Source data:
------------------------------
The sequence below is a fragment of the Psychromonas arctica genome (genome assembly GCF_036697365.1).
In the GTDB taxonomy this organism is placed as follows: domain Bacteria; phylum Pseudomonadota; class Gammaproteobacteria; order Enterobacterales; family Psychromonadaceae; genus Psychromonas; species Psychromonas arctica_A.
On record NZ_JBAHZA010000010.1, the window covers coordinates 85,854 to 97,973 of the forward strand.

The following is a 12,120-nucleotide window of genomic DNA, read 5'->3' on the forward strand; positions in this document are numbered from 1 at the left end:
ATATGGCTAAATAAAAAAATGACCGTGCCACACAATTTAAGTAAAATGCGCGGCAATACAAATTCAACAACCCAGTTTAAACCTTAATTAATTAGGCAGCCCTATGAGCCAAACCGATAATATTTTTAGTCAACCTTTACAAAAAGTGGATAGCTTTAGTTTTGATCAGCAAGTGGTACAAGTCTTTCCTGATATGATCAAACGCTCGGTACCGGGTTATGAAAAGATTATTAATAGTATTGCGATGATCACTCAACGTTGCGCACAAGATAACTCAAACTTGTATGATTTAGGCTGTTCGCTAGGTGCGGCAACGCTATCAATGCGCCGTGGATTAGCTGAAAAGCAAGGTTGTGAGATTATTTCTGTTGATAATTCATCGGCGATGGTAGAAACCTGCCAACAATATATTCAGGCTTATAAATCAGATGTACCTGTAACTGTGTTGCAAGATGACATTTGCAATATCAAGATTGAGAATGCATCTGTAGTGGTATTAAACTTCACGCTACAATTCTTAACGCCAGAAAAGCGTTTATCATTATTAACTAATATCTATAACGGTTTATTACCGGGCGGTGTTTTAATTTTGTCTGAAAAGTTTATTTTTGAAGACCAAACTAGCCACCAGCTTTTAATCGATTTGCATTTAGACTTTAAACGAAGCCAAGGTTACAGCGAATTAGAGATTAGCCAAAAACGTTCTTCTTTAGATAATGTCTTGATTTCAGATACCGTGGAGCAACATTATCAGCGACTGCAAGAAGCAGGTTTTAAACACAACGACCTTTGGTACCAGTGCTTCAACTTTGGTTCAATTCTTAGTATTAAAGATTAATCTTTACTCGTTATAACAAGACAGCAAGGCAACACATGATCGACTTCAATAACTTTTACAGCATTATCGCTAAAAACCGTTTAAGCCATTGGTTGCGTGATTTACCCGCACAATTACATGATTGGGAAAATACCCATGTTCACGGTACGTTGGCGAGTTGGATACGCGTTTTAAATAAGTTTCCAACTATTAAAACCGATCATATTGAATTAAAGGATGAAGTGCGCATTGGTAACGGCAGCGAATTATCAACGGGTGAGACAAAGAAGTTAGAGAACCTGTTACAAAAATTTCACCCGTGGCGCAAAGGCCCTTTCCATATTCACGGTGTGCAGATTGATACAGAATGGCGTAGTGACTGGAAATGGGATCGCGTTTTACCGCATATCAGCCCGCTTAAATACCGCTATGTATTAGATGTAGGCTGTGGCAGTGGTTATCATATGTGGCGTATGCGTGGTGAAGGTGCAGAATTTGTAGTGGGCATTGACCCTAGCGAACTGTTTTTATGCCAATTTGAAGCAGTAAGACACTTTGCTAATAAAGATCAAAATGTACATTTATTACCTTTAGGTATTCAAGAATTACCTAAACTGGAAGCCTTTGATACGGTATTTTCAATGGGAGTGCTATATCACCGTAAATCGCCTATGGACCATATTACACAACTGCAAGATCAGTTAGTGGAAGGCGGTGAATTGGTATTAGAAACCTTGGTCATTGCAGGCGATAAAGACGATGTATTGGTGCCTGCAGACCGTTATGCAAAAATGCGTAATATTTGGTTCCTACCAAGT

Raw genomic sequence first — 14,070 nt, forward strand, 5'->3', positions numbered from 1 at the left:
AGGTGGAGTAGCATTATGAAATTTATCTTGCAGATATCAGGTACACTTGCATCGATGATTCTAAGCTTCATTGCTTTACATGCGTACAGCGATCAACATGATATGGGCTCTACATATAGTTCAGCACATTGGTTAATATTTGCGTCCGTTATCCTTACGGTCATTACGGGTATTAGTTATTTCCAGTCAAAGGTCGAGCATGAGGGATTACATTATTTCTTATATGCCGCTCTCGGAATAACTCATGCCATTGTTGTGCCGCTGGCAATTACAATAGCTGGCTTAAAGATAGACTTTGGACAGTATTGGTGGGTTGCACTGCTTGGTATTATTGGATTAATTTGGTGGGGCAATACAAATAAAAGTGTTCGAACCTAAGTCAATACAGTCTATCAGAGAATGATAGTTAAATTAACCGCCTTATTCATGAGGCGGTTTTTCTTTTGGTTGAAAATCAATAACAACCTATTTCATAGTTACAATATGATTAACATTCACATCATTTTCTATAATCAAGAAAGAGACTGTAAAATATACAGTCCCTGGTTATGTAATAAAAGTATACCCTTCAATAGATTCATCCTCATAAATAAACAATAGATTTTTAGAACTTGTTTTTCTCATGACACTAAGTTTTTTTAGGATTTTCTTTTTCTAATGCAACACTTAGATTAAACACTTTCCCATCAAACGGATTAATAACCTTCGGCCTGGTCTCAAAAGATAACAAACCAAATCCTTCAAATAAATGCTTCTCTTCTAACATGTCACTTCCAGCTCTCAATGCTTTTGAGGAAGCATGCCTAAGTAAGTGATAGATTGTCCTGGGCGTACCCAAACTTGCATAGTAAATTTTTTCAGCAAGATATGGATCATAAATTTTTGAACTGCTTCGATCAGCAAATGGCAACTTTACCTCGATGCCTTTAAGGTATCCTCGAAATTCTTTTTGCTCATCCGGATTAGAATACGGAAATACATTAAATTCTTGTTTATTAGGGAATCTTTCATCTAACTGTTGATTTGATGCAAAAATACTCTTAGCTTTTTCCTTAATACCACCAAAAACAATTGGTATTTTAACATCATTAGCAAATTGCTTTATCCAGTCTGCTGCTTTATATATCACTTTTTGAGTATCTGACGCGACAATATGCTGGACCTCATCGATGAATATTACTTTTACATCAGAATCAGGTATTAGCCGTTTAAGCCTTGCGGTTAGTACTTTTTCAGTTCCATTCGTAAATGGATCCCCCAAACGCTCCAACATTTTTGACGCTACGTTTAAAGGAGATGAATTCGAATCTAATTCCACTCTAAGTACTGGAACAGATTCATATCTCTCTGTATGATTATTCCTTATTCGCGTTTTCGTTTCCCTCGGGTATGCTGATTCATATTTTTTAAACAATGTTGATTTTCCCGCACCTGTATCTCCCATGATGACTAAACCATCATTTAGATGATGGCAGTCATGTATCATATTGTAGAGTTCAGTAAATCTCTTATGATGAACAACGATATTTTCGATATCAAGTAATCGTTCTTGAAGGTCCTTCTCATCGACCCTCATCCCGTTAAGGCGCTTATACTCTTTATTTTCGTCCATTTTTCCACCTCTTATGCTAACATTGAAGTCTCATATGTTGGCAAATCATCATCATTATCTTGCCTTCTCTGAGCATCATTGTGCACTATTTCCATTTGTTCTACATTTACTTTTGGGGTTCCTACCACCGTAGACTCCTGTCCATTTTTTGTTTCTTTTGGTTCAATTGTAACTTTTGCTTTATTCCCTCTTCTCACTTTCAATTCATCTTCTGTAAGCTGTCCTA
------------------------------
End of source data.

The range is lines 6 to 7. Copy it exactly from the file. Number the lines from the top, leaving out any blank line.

Raw genomic sequence first — 14,070 nt, forward strand, 5'->3', positions numbered from 1 at the left:
AGGTGGAGTAGCATTATGAAATTTATCTTGCAGATATCAGGTACACTTGCATCGATGATTCTAAGCTTCATTGCTTTACATGCGTACAGCGATCAACATGATATGGGCTCTACATATAGTTCAGCACATTGGTTAATATTTGCGTCCGTTATCCTTACGGTCATTACGGGTATTAGTTATTTCCAGTCAAAGGTCGAGCATGAGGGATTACATTATTTCTTATATGCCGCTCTCGGAATAACTCATGCCATTGTTGTGCCGCTGGCAATTACAATAGCTGGCTTAAAGATAGACTTTGGACAGTATTGGTGGGTTGCACTGCTTGGTATTATTGGATTAATTTGGTGGGGCAATACAAATAAAAGTGTTCGAACCTAAGTCAATACAGTCTATCAGAGAATGATAGTTAAATTAACCGCCTTATTCATGAGGCGGTTTTTCTTTTGGTTGAAAATCAATAACAACCTATTTCATAGTTACAATATGATTAACATTCACATCATTTTCTATAATCAAGAAAGAGACTGTAAAATATACAGTCCCTGGTTATGTAATAAAAGTATACCCTTCAATAGATTCATCCTCATAAATAAACAATAGATTTTTAGAACTTGTTTTTCTCATGACACTAAGTTTTTTTAGGATTTTCTTTTTCTAATGCAACACTTAGATTAAACACTTTCCCATCAAACGGATTAATAACCTTCGGCCTGGTCTCAAAAGATAACAAACCAAATCCTTCAAATAAATGCTTCTCTTCTAACATGTCACTTCCAGCTCTCAATGCTTTTGAGGAAGCATGCCTAAGTAAGTGATAGATTGTCCTGGGCGTACCCAAACTTGCATAGTAAATTTTTTCAGCAAGATATGGATCATAAATTTTTGAACTGCTTCGATCAGCAAATGGCAACTTTACCTCGATGCCTTTAAGGTATCCTCGAAATTCTTTTTGCTCATCCGGATTAGAATACGGAAATACATTAAATTCTTGTTTATTAGGGAATCTTTCATCTAACTGTTGATTTGATGCAAAAATACTCTTAGCTTTTTCCTTAATACCACCAAAAACAATTGGTATTTTAACATCATTAGCAAATTGCTTTATCCAGTCTGCTGCTTTATATATCACTTTTTGAGTATCTGACGCGACAATATGCTGGACCTCATCGATGAATATTACTTTTACATCAGAATCAGGTATTAGCCGTTTAAGCCTTGCGGTTAGTACTTTTTCAGTTCCATTCGTAAATGGATCCCCCAAACGCTCCAACATTTTTGACGCTACGTTTAAAGGAGATGAATTCGAATCTAATTCCACTCTAAGTACTGGAACAGATTCATATCTCTCTGTATGATTATTCCTTATTCGCGTTTTCGTTTCCCTCGGGTATGCTGATTCATATTTTTTAAACAATGTTGATTTTCCCGCACCTGTATCTCCCATGATGACTAAACCATCATTTAGATGATGGCAGTCATGTATCATATTGTAGAGTTCAGTAAATCTCTTATGATGAACAACGATATTTTCGATATCAAGTAATCGTTCTTGAAGGTCCTTCTCATCGACCCTCATCCCGTTAAGGCGCTTATACTCTTTATTTTCGTCCATTTTTCCACCTCTTATGCTAACATTGAAGTCTCATATGTTGGCAAATCATCATCATTATCTTGCCTTCTCTGAGCATCATTGTGCACTATTTCCATTTGTTCTACATTTACTTTTGGGGTTCCTACCACCGTAGACTCCTGTCCATTTTTTGTTTCTTTTGGTTCAATTGTAACTTTTGCTTTATTCCCTCTTCTCACTTTCAATTCATCTTCTGTAAGCTGTCCTA